One important thing to understand about Korea is how recently their economy has taken off. Since 1990, the GDP per capita has risen from around $8000 to around $25,000. The Purchasing Power Parity (political scientist-speak for the cost of living as compared to income) has more than doubled since 1999, from $13,000 to over $33,000. This sudden influx of wealth has created some odd cultural features. Sure, you can now find the gleaming shopping malls and latest designer goods, and the Koreans go nuts for them. But, you can also find the traditional back-street markets, selling everything under the sun. Often, the markets and malls are right next to each other. You’ll turn down a wrong alley, or right, depending on your perspective, and suddenly you’re being shown goods by an overly enthusiastic older Korean man in a tank top and sandals.
Generally, I preferred the back-alley markets. The goods weren’t always the best, but the deals were great, and unlike many other traditional markets, you didn’t have to spend substantial time or effort negotiating a price. This is another under-appreciated aspect of Korean culture: they generally won’t rip you off, even if they have the chance. A great example of this are the prices inside baseball and soccer matches. You can buy a beer for about ₩3000 inside the stadium, and exactly that amount outside. In fact, you can even bring food with you, whether it be from the nearest KFC, or the old lady selling kimbap (what can best be described as Korean sushi) outside the gate.
It’s an interesting mixture of traditional Korean culture, and newly adopted Western culture. It’s not always for the best. Consumerism and extreme fashion-consciousness runs rampant through the streets of Seoul. Many Koreans, particularly the younger generation, associate wealth with Western designer clothes, plastic surgery (Korea has the most cosmetic operations per capita in the world), and coffee shops. Especially coffee shops. In America we joke about a “Starbucks on every corner,” but in Korea there’s not only a Starbucks on every corner, but also a Caffe Bene, Paris Baguette, Zoo Coffee, Angel-in-us Coffee, Tom N Toms Coffee, and about a million more. Any economist studying market saturation would do well to study South Korean Coffee Culture.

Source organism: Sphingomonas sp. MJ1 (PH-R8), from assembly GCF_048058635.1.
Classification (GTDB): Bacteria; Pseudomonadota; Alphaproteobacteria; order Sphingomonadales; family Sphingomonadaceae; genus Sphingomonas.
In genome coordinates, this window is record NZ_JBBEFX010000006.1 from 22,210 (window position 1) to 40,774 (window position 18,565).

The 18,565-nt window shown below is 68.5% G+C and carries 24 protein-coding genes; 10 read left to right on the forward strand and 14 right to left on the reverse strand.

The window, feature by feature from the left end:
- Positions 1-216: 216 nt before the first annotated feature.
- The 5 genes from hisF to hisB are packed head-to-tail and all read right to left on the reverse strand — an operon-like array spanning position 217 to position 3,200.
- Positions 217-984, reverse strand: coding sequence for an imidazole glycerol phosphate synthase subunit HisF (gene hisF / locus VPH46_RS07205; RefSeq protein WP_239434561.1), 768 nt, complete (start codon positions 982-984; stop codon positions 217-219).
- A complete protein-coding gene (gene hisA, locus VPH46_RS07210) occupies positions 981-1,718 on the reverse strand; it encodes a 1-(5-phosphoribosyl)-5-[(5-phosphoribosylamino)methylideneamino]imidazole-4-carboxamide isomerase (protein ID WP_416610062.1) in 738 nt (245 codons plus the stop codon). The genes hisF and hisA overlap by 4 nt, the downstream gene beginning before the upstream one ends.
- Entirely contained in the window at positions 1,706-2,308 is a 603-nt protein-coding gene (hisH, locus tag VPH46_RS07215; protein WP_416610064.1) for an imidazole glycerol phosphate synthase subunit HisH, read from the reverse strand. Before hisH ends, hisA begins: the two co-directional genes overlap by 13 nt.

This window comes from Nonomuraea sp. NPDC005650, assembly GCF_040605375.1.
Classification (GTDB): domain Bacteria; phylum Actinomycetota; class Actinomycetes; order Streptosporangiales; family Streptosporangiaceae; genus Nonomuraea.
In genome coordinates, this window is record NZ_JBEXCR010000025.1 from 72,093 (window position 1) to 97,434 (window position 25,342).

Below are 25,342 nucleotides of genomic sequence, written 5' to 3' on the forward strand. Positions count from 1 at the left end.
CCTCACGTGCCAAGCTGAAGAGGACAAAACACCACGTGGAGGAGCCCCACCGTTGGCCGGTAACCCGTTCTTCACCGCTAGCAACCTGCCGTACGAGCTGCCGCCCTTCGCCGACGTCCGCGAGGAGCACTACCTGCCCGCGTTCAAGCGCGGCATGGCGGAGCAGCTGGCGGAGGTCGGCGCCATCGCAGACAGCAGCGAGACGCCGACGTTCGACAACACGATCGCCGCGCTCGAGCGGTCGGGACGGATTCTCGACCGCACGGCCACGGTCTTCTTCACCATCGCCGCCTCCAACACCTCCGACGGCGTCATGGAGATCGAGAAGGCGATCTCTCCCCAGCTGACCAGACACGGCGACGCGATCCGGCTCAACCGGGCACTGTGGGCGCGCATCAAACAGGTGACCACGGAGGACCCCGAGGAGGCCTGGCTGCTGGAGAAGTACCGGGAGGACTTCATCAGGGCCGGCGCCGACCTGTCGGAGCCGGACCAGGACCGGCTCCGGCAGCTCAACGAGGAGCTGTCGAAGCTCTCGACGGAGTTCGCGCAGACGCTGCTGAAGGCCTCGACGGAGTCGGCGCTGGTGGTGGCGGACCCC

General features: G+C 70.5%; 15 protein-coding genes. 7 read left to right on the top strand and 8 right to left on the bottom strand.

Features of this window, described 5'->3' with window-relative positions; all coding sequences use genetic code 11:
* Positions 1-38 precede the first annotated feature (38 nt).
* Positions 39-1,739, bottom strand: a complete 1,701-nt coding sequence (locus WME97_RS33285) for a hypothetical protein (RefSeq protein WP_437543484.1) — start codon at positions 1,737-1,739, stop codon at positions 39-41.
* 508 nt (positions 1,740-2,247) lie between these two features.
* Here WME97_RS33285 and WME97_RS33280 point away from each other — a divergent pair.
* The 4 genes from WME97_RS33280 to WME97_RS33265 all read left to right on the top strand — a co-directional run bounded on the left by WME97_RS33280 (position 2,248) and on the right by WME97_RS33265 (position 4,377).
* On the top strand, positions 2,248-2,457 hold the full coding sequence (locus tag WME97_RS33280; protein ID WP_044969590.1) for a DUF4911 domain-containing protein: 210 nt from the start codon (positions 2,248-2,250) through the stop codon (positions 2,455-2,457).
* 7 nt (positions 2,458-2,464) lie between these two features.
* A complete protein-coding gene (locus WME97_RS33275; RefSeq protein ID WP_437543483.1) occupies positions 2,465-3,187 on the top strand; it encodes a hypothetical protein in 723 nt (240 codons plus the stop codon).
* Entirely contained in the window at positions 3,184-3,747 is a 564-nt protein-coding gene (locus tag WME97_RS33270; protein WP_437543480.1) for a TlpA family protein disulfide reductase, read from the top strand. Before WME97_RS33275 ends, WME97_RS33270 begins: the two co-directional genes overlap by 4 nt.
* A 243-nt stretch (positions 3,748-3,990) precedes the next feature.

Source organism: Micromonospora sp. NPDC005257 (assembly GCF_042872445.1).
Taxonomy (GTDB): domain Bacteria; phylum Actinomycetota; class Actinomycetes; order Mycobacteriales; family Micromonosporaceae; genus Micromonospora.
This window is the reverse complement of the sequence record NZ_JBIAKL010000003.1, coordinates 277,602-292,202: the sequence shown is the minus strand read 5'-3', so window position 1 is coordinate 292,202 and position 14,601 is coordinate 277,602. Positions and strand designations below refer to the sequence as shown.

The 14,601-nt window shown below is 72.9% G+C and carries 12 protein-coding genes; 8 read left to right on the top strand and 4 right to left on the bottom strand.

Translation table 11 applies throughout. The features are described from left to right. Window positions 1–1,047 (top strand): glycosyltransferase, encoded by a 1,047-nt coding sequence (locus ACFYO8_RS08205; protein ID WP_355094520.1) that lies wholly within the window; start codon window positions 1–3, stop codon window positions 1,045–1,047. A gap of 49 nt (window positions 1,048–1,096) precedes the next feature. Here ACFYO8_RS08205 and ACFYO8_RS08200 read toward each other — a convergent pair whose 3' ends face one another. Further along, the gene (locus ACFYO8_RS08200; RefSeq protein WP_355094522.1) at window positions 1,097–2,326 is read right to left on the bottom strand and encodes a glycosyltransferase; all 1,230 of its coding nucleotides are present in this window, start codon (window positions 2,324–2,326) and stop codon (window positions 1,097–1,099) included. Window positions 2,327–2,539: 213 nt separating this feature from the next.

I’m not saying the coffee shops are a bad thing. Quite the opposite, they’re usually quite lovely. And, it helps fuel one of my favorite things about Koreans: their enthusiasm. Koreans take the saying “Work hard, play hard” to heart. They might work long hours, but when they have time to enjoy their favorite hobbies, whether it’s hiking or playing video games, they jump in with panache, very often with the best gear money can buy.
I would only remain in Seoul, officially, for about 10 months. My next move would take me to the edge of the civilized world, about 2 miles from the North Korean border, in Paju. Sure, I might have remained in the Seoul metropolitan area, but living at a fake castle overlooking North Korea surely deserves its own post.
“Strange Places” will resume soon with Part 6: Paju.